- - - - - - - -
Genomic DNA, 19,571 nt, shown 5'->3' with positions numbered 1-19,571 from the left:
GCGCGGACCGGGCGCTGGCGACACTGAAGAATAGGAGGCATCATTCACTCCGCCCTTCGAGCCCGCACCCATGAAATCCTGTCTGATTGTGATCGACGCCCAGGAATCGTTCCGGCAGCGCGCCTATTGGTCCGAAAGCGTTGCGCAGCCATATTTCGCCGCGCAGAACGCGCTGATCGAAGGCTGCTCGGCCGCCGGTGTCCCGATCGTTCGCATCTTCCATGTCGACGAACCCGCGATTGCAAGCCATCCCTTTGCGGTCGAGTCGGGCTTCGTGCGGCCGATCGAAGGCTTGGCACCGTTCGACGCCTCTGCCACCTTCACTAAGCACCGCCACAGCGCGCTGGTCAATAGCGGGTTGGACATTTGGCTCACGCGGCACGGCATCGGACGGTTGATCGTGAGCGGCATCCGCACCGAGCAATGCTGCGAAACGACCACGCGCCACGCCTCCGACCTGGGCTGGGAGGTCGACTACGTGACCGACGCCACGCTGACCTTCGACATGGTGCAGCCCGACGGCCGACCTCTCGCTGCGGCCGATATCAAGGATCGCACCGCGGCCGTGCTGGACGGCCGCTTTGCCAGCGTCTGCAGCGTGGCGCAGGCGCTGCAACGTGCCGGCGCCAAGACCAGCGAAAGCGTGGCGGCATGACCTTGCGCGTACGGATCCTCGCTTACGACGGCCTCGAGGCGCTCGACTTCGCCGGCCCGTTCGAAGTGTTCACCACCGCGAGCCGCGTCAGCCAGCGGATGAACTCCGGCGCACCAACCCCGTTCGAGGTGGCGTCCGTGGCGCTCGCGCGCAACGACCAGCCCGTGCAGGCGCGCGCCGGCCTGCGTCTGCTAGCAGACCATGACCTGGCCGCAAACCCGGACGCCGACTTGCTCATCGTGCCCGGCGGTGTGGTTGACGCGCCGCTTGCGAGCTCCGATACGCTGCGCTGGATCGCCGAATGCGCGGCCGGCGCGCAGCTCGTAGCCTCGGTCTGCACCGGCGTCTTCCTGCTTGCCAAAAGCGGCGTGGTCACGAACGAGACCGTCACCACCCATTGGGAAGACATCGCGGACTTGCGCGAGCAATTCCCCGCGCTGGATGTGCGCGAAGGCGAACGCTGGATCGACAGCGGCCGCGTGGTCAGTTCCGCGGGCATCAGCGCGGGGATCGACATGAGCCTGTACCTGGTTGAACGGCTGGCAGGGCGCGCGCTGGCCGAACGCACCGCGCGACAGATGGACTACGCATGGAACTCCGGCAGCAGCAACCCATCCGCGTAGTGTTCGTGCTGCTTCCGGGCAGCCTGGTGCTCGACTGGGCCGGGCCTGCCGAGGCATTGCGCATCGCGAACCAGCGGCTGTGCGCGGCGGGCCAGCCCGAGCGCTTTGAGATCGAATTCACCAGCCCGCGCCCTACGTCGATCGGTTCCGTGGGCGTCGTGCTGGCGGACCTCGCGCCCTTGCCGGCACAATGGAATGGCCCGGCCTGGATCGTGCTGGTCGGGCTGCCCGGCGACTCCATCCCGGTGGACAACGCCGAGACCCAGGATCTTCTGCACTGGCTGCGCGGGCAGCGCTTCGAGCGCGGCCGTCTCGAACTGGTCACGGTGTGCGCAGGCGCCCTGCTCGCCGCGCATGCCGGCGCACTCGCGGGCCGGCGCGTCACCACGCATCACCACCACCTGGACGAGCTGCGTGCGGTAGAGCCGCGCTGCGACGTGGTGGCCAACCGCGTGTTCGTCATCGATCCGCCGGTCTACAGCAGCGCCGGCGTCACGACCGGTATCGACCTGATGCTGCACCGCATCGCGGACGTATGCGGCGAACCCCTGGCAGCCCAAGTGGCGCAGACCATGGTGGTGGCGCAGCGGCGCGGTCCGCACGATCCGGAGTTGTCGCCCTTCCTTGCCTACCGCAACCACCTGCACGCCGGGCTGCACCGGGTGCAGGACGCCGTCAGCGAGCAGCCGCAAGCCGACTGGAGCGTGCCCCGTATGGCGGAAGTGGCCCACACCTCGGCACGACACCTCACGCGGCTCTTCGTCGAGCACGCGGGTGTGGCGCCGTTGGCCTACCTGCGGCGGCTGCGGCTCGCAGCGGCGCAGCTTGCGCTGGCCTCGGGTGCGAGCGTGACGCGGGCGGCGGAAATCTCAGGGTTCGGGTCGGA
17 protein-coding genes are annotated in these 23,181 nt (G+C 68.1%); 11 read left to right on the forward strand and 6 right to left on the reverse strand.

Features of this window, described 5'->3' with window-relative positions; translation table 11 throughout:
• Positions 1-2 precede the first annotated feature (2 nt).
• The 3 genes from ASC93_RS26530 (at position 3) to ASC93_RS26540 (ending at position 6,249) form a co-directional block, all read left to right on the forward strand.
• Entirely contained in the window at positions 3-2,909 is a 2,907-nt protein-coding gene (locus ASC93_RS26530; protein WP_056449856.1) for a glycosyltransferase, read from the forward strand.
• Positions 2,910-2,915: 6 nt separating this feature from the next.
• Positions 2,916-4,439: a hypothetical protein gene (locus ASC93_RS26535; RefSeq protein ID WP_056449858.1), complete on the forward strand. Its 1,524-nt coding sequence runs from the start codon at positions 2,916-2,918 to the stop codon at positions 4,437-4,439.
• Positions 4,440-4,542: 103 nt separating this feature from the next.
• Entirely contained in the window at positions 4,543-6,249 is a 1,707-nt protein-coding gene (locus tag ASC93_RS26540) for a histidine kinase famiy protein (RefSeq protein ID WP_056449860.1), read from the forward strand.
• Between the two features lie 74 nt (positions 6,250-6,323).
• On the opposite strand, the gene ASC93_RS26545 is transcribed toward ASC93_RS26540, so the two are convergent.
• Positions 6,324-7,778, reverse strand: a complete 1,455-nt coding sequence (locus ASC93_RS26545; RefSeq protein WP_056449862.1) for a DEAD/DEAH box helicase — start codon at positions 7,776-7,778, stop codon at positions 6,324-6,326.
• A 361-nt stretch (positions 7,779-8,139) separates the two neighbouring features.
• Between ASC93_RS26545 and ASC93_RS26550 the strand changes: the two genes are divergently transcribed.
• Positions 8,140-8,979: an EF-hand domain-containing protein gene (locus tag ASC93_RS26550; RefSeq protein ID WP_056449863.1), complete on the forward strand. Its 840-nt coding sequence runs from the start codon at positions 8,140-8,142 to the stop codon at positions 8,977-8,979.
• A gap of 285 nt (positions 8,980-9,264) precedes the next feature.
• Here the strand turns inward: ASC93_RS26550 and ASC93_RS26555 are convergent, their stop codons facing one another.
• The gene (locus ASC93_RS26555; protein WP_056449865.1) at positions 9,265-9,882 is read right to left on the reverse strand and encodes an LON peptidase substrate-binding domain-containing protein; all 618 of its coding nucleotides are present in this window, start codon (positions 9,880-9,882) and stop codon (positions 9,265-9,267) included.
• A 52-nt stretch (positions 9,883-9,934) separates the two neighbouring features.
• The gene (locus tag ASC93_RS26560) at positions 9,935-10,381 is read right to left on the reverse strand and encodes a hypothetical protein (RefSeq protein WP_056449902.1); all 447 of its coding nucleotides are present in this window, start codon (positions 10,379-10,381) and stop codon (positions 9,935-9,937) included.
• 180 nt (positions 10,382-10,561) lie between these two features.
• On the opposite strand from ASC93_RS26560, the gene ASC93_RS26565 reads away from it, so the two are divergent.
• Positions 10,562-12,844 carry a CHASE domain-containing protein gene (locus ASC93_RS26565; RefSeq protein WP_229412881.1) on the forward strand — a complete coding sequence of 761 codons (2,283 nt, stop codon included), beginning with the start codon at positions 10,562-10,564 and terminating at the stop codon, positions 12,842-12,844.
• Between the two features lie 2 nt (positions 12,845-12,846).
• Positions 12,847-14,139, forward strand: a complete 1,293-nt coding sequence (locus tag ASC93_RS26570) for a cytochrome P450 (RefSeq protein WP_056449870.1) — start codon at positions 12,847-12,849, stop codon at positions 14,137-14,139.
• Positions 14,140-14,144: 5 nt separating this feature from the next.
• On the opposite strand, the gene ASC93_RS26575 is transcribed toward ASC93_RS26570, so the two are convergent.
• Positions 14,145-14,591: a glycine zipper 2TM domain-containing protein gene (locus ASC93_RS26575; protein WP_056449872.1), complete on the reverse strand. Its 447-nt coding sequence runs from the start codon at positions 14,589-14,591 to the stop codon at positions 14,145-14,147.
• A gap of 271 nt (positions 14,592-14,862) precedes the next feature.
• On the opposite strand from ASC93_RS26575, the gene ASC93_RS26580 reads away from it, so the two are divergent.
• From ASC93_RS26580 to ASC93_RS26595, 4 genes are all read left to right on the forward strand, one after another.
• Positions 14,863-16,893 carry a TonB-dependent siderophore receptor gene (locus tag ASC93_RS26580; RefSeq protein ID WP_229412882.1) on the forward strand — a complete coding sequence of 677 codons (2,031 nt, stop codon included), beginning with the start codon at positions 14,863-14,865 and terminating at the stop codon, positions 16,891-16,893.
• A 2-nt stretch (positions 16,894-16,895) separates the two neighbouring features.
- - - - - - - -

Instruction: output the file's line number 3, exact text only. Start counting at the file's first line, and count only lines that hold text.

17 protein-coding genes are annotated in these 23,181 nt (G+C 68.1%); 11 read left to right on the forward strand and 6 right to left on the reverse strand.